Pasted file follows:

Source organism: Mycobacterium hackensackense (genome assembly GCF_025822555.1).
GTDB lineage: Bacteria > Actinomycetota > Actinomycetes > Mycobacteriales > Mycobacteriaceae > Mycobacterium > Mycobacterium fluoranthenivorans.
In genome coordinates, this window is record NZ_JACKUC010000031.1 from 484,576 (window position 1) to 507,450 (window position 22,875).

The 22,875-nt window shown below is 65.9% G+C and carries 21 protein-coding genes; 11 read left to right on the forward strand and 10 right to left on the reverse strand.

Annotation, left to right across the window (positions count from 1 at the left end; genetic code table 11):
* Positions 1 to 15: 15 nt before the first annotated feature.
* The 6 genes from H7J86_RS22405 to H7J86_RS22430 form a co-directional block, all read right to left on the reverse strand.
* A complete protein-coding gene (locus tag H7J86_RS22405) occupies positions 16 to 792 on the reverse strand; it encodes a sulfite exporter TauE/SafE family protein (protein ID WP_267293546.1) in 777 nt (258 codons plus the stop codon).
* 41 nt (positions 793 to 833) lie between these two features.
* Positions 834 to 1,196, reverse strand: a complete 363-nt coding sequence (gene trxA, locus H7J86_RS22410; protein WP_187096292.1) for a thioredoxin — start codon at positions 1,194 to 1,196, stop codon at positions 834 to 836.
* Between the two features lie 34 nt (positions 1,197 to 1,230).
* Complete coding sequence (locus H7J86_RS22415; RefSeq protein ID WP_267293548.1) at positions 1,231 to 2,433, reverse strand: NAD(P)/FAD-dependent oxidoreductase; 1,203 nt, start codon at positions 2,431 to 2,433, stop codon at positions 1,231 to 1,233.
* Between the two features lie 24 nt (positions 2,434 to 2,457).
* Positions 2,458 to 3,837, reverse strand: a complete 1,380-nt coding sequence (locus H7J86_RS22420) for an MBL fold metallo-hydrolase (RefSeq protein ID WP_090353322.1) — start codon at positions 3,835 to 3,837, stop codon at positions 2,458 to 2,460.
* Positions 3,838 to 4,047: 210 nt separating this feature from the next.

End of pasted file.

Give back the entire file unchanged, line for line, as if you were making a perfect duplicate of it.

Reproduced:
Source organism: Mycobacterium hackensackense (genome assembly GCF_025822555.1).
GTDB lineage: Bacteria > Actinomycetota > Actinomycetes > Mycobacteriales > Mycobacteriaceae > Mycobacterium > Mycobacterium fluoranthenivorans.
In genome coordinates, this window is record NZ_JACKUC010000031.1 from 484,576 (window position 1) to 507,450 (window position 22,875).

The 22,875-nt window shown below is 65.9% G+C and carries 21 protein-coding genes; 11 read left to right on the forward strand and 10 right to left on the reverse strand.

Annotation, left to right across the window (positions count from 1 at the left end; genetic code table 11):
* Positions 1 to 15: 15 nt before the first annotated feature.
* The 6 genes from H7J86_RS22405 to H7J86_RS22430 form a co-directional block, all read right to left on the reverse strand.
* A complete protein-coding gene (locus tag H7J86_RS22405) occupies positions 16 to 792 on the reverse strand; it encodes a sulfite exporter TauE/SafE family protein (protein ID WP_267293546.1) in 777 nt (258 codons plus the stop codon).
* 41 nt (positions 793 to 833) lie between these two features.
* Positions 834 to 1,196, reverse strand: a complete 363-nt coding sequence (gene trxA, locus H7J86_RS22410; protein WP_187096292.1) for a thioredoxin — start codon at positions 1,194 to 1,196, stop codon at positions 834 to 836.
* Between the two features lie 34 nt (positions 1,197 to 1,230).
* Complete coding sequence (locus H7J86_RS22415; RefSeq protein ID WP_267293548.1) at positions 1,231 to 2,433, reverse strand: NAD(P)/FAD-dependent oxidoreductase; 1,203 nt, start codon at positions 2,431 to 2,433, stop codon at positions 1,231 to 1,233.
* Between the two features lie 24 nt (positions 2,434 to 2,457).
* Positions 2,458 to 3,837, reverse strand: a complete 1,380-nt coding sequence (locus H7J86_RS22420) for an MBL fold metallo-hydrolase (RefSeq protein ID WP_090353322.1) — start codon at positions 3,835 to 3,837, stop codon at positions 2,458 to 2,460.
* Positions 3,838 to 4,047: 210 nt separating this feature from the next.